English 100J: Composition Studio

Catalog Description: This course focuses on intensive instruction and practice in writing the expository essay; supplemental practice in analyzing scholarship for audience, purpose, thesis, support, logic, style, conventions; and workshop in revising and editing for style, grammar, and usage. It fulfills the ENG 101 prerequisite for ENG 102. Credit may be earned in only one of ENG 100I and ENG 100J.

An intensive basic writing course, ENG 100J is a five-credit-hour, one-semester composition course that Core Writing students are placed in if their ACT English score is 18 to 20 or their SAT Verbal/Critical Reading score is 440 to 500. Students in 100J are held to the same requirements as students in ENG 101 but are provided a "scaffold" of extra class time, instructor interaction, and peer interaction to help them achieve those requirements.

In ENG 100J, students produce 16 to 20 pages of polished writing, usually collected in a portfolio comprising four or five major assignments ranging from literacy narratives to proposals (the exact assignments chosen by the instructor). Persuasive argumentation, library research, and documentation are introduced in ENG 100J because these are the center of ENG 102. Readings are assigned from a variety of sources but tend to focus on nonfiction essays. Students generally read from 20 to 40 pages per week, depending on the balance of reading and writing their instructor has selected.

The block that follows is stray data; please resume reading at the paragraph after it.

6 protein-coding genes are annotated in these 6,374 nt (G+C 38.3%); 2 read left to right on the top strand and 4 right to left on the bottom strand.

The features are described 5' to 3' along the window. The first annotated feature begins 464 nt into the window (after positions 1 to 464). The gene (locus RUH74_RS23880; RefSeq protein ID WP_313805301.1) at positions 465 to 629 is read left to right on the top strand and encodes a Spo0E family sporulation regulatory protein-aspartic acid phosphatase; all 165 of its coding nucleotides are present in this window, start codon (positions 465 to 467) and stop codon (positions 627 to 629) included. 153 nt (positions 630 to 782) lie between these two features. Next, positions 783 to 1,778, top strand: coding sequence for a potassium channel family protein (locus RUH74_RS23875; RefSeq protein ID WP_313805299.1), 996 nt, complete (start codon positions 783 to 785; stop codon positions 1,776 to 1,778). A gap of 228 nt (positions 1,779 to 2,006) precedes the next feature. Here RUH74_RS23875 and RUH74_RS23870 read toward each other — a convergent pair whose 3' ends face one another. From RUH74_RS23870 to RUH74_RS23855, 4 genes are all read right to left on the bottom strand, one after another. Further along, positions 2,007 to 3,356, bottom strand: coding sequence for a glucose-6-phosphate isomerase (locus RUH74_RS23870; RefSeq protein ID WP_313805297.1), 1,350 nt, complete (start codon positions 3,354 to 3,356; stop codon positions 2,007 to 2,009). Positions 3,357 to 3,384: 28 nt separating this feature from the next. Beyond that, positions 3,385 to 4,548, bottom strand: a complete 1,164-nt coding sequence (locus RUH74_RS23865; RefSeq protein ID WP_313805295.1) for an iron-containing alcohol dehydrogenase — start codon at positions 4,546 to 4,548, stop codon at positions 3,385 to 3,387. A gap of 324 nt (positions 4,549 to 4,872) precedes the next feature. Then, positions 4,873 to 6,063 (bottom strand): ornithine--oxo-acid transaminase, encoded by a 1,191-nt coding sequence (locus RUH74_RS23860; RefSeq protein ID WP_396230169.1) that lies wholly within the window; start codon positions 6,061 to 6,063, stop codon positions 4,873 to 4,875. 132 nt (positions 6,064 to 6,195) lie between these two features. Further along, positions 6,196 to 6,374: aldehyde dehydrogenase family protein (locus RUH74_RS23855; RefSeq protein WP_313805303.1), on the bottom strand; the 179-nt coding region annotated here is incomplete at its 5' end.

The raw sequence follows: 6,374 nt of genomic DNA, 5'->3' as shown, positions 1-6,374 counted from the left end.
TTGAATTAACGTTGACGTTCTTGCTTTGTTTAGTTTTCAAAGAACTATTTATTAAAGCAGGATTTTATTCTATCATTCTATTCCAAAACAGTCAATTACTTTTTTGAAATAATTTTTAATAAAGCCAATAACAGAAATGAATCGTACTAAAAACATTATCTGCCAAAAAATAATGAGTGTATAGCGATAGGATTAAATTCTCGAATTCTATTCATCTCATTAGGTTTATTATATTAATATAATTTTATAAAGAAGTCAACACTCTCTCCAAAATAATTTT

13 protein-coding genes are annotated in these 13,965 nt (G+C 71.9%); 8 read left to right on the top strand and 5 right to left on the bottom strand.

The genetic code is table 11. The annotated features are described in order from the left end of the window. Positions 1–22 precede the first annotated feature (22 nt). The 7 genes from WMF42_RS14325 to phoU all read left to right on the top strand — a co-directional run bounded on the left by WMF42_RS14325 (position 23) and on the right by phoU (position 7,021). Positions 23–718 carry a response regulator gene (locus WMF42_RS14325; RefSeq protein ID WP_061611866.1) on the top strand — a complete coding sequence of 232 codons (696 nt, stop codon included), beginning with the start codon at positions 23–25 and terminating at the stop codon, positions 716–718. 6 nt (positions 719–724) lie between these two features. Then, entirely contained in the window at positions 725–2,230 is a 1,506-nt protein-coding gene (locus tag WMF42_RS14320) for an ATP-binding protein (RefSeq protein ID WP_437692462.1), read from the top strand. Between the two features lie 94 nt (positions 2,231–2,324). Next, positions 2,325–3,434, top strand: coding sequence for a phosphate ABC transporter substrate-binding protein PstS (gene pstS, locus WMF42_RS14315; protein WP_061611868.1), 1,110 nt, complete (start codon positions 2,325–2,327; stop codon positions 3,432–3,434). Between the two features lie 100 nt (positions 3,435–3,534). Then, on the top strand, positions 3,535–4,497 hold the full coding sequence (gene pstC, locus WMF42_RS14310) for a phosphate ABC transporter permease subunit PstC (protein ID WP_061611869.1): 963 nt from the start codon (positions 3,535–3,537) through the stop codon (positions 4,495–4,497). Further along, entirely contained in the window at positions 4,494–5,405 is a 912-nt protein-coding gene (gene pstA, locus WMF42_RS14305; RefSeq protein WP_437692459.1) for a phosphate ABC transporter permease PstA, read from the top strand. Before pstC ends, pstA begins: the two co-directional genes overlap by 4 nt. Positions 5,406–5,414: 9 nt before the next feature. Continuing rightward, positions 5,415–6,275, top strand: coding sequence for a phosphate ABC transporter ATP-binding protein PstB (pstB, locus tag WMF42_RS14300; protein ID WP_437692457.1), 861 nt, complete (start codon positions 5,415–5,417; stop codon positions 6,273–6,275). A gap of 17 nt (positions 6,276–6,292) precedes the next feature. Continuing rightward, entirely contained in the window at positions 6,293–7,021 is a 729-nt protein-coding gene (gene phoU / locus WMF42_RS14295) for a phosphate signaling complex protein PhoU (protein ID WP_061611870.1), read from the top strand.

Learning Outcomes

Students in 100J are expected to achieve the following outcomes:

  • Write arguments focused on a specific purpose;
  • Write arguments that anticipate the needs of different readers;
  • Recognize the differences among kinds of writing situations and be able to reproduce the conventions associated with a specific situation when writing an argument to address it;
  • Compose knowledge from a variety of reliable sources including personal expertise when writing an argument;
  • Demonstrate critical reading skills when interpreting, analyzing, discussing, and evaluating of a variety of texts;
  • Develop standards of "good writing" by which students can evaluate their own and classmates' essays during revision;
  • Use productive strategies for generating, organizing, revising, and editing when writing arguments;
  • Write understandable, efficient sentences that follow the general conventions of usage, spelling, grammar, style, and punctuation in standard written English; check for conventions about which they are unsure